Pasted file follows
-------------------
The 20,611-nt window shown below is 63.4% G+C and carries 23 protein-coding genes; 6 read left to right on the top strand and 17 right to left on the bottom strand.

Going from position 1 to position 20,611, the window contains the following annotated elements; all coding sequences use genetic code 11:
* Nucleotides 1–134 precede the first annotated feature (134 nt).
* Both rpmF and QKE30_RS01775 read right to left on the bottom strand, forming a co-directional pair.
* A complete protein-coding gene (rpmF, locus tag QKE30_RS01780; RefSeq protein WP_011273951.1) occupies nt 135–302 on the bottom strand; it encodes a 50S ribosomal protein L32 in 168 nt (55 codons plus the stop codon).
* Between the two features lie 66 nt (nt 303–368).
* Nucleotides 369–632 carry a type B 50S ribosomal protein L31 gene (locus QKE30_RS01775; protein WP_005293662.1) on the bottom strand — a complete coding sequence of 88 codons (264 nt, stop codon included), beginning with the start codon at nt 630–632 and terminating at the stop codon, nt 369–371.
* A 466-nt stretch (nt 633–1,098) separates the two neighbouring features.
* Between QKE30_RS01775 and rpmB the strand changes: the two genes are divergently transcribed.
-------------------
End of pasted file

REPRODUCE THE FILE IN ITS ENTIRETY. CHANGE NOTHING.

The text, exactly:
The 20,611-nt window shown below is 63.4% G+C and carries 23 protein-coding genes; 6 read left to right on the top strand and 17 right to left on the bottom strand.

Going from position 1 to position 20,611, the window contains the following annotated elements; all coding sequences use genetic code 11:
* Nucleotides 1–134 precede the first annotated feature (134 nt).
* Both rpmF and QKE30_RS01775 read right to left on the bottom strand, forming a co-directional pair.
* A complete protein-coding gene (rpmF, locus tag QKE30_RS01780; RefSeq protein WP_011273951.1) occupies nt 135–302 on the bottom strand; it encodes a 50S ribosomal protein L32 in 168 nt (55 codons plus the stop codon).
* Between the two features lie 66 nt (nt 303–368).
* Nucleotides 369–632 carry a type B 50S ribosomal protein L31 gene (locus QKE30_RS01775; protein WP_005293662.1) on the bottom strand — a complete coding sequence of 88 codons (264 nt, stop codon included), beginning with the start codon at nt 630–632 and terminating at the stop codon, nt 369–371.
* A 466-nt stretch (nt 633–1,098) separates the two neighbouring features.
* Between QKE30_RS01775 and rpmB the strand changes: the two genes are divergently transcribed.